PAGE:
be termed Muslims, just as Messianic Jews and Muslims are Christians, and Christians and Messianic Muslims are spiritual Israel
(RM 2:28-29; see Lesson 12 on ecumenical monotheism).
Learning the manifold teachings or doctrines describing God’s moral will takes a lifetime, but Jesus
summarized ("kissed", HD#9) God's Word in Matthew 22:37-40 by means of a teaching known as
the law of love: Love the Lord God (DT 6:5), oneself (EPH 5:28, 1CR 3:16-17)
and one’s fellow human beings (LV 19:18). Christians will try to learn God’s Word and
to manifest the love of God. As Jesus said in John 13:35: “All men will
know that you are my disciples if you love one another.” [HD#10] We must emphasize
the words “try” and “if” however, because Paul indicates (in PHP 3:12-14) that moral perfection remains
the goal in this life that is not attained until life in heaven (cf. Lesson 5). [I cite Paul and
other NT writers as authoritative and essentially accurate or sufficiently reliable for Christian doctrine, because God (who
is not tricky) either caused or allowed their words to be collected in a canon of Scriptures, thereby steering the flow
Jesus as Christ and Lord indicates the reason that the kerygma is stated in terms of believing right and behaving
right. For example, Ephesians 2:8 (cited previously) says: “For it is by grace you have been saved
through faith [in Jesus as Christ].” However, James 2:24 says: “You see that a person is justified
by what he does [obeying Jesus as Lord].” Also as we have noted, Jesus commanded people to do the will of the
heavenly Father (MT 7:21), but He also said the will or work of God is to believe in the Messiah/Christ (JN 6:29). We
can harmonize these two categories of teachings by understanding that right or saving faith precedes and produces
good works or working faith that loves. The (logical) priority of saving faith is implied
by James 2:17, which says that “faith by itself, if it is not accompanied [manifested] by action, is dead.”
And Paul in Galatians 5:6 states, “the only thing that counts is faith expressing itself through love.”
Ephesians 2:8-9, which emphasizes salvation by grace through faith, is followed in verse 10 by: “For we are God’s
workmanship, created in Christ Jesus to do good works.” In other words, right faith in God/Christ is the
horse that pulls a cartload of good works. Good or loving works are significant as the sign of saving faith,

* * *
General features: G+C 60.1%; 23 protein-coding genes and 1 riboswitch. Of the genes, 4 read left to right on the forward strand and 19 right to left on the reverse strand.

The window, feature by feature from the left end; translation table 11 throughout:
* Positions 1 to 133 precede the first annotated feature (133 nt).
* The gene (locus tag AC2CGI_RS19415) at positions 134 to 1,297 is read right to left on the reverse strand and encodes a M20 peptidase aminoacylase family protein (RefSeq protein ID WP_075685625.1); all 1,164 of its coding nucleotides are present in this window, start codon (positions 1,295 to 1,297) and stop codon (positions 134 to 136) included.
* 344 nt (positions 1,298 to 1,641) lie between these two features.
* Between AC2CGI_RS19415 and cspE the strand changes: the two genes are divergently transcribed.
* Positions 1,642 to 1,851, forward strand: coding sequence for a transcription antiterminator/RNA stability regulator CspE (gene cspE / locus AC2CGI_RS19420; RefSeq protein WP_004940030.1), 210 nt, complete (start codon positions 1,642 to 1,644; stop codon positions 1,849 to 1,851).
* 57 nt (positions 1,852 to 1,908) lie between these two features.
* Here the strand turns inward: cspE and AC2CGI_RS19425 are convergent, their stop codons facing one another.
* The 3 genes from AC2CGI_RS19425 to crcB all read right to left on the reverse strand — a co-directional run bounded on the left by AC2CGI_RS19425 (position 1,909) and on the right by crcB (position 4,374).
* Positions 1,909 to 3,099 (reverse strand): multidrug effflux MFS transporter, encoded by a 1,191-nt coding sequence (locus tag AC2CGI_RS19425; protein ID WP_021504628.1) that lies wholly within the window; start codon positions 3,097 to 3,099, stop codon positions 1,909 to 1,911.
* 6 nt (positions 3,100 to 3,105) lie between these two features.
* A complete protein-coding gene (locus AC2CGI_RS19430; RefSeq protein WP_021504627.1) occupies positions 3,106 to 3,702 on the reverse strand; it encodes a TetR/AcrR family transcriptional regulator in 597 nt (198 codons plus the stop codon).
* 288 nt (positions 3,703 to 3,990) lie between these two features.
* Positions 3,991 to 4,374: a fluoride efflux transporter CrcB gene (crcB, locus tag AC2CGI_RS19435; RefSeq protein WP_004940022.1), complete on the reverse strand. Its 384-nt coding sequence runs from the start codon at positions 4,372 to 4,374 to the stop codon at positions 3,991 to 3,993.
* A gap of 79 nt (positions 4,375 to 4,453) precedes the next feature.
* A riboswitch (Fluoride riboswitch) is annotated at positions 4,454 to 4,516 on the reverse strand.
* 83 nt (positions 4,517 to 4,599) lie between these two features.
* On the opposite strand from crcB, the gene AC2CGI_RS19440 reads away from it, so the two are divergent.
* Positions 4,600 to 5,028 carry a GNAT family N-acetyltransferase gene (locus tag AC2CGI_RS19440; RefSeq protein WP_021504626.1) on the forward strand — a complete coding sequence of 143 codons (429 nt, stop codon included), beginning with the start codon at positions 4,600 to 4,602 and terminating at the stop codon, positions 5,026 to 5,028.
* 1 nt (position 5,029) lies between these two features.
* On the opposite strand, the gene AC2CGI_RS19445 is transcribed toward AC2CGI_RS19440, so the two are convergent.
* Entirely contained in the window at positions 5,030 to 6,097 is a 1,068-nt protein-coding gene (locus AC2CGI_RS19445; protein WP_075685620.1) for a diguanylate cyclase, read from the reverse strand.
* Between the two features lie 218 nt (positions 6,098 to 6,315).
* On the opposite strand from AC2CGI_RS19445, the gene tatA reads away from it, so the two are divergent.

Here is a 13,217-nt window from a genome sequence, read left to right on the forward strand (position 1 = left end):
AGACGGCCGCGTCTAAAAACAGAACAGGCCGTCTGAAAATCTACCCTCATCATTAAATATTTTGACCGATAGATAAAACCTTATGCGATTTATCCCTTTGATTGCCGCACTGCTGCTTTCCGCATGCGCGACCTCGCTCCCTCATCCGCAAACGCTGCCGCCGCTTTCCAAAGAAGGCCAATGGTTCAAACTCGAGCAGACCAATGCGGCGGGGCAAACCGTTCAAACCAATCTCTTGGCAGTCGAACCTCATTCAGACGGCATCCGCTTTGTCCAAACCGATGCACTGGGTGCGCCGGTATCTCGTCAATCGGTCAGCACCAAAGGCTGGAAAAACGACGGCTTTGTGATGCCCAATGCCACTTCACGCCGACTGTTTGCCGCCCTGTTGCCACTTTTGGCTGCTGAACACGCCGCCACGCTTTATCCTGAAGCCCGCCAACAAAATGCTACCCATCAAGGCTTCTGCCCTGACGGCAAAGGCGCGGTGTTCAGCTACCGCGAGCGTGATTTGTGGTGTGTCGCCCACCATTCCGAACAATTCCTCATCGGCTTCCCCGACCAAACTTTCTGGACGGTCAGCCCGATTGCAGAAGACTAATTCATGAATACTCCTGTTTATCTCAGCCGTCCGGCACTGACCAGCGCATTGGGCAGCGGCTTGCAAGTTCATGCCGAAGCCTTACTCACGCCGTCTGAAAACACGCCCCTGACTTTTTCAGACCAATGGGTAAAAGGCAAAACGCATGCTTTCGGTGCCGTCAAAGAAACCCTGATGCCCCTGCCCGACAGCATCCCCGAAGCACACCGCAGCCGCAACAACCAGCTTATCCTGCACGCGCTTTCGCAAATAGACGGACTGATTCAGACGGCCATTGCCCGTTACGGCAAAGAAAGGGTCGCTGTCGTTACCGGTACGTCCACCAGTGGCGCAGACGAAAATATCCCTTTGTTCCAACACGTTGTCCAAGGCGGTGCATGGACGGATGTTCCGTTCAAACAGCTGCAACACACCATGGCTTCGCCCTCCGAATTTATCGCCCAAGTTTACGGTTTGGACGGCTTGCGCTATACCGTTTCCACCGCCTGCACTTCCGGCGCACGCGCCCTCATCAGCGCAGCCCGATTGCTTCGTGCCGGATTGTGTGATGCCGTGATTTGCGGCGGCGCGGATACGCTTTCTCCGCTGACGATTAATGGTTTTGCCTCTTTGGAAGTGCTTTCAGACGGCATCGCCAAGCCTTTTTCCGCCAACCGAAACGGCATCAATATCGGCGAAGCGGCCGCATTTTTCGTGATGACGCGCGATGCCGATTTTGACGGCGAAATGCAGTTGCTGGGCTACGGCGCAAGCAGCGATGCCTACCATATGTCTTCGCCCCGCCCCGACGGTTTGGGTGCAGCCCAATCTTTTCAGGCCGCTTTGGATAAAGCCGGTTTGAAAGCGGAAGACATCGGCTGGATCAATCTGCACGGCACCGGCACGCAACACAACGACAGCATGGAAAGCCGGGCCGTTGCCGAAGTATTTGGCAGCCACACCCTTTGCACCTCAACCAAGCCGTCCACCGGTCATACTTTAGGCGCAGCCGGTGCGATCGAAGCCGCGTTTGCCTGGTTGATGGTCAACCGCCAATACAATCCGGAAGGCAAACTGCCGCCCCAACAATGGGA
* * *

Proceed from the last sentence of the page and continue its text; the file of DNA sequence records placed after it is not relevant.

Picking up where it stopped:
but we should never put the cart before the horse. A person who claims to be a Christian, but who seems selfish
and unloving, may be making a false profession; but no particular work—even including outward confession and water baptism—is
necessary in order to be saved and to become a Christian.
Someone might ask whether or not souls who have had the opportunity to learn the gospel of Jesus as Messiah
but choose to believe that God does not exist and Jesus is not Messiah may be good or have good "hearts"
and merit heaven without accepting Christ's atonement. The NT says no, but does not consider whether
a person might have a psychological excuse (such as being abused as a child by an unloving "Christian"
father who forced him/her to go to church, thereby causing resentment contra Paul's command in EPH 6:4). Regardless
of how a person behaved and acted while alive, the fact they did not believe the Gospel of Jesus (assuming they had the opportunity
to do so, both physical and psychological) would make them evil, because they reject the only One who is good, the source
and Spirit of good, and its Rationale. All who attempt to be good apart from cooperating with God, but who instead
reject His Lordship and inspired Word, actually go in the opposite direction. God initiates; we cooperate, or not.
[However, those who reject God, even Satan, can imitate love and appear as an angel of light per 2CR 11:14.] IOW, "good"
is not an objective natural entity that exists independently from God or even prior to Him, determining His morality,
but rather it is God's creation, determined and continually/eternally chosen by Him (cf. Lesson 2,
part IV). Thus, God is good, and love is God.
Again, "God is good"
(MT 19:17) means that God is the source or creator and criterion of all that is good in the world.
The corollary is that apart from God all humans are sinners in need of God’s salvation from selfishness
(RM 3:23, 6:23). The command of Jesus to be perfect (MT 5:48) means to become like God morally, or as Paul